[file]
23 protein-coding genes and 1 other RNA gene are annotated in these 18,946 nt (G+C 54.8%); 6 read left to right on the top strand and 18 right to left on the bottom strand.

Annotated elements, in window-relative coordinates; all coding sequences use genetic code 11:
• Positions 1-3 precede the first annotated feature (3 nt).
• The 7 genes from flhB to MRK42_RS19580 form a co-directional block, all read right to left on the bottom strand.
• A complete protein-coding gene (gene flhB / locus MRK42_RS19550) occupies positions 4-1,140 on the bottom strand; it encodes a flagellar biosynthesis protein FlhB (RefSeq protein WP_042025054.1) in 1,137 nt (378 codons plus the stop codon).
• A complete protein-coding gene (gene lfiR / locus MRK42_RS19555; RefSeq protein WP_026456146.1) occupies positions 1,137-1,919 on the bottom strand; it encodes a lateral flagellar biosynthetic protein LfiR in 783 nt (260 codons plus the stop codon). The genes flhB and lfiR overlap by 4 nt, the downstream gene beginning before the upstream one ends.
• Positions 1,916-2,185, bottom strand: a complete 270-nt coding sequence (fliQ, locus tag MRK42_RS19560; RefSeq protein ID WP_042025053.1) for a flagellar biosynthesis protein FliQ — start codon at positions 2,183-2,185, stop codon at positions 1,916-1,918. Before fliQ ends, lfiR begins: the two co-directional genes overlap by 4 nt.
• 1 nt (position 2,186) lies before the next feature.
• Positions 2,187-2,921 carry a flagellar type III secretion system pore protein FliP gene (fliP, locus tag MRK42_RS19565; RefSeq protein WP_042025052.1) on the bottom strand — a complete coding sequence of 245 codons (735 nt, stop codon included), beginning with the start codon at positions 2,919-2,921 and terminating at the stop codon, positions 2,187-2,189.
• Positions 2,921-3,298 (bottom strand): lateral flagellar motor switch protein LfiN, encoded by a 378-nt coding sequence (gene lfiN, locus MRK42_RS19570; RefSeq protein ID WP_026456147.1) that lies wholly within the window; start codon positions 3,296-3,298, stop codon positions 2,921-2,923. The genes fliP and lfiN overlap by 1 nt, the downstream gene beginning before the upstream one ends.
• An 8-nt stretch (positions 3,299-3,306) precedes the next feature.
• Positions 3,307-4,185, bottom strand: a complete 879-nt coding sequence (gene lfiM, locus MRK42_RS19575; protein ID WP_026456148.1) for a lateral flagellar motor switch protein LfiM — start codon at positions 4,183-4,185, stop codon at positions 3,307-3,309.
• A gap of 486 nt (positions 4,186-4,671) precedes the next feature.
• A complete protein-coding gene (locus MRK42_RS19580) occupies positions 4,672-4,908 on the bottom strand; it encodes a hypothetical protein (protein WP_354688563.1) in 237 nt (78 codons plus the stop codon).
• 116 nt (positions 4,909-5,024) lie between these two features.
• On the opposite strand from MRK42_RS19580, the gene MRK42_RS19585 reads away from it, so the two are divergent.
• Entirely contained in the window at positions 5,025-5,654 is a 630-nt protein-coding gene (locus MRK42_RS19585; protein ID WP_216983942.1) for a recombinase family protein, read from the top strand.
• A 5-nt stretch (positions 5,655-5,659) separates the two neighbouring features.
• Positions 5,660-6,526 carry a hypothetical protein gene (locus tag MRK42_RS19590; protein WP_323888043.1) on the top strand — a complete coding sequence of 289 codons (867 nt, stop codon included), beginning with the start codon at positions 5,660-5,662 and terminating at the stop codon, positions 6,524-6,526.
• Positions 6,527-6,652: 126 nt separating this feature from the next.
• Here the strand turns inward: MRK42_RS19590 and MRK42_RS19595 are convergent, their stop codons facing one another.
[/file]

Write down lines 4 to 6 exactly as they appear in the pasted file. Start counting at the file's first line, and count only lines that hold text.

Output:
• The 7 genes from flhB to MRK42_RS19580 form a co-directional block, all read right to left on the bottom strand.
• A complete protein-coding gene (gene flhB / locus MRK42_RS19550) occupies positions 4-1,140 on the bottom strand; it encodes a flagellar biosynthesis protein FlhB (RefSeq protein WP_042025054.1) in 1,137 nt (378 codons plus the stop codon).
• A complete protein-coding gene (gene lfiR / locus MRK42_RS19555; RefSeq protein WP_026456146.1) occupies positions 1,137-1,919 on the bottom strand; it encodes a lateral flagellar biosynthetic protein LfiR in 783 nt (260 codons plus the stop codon). The genes flhB and lfiR overlap by 4 nt, the downstream gene beginning before the upstream one ends.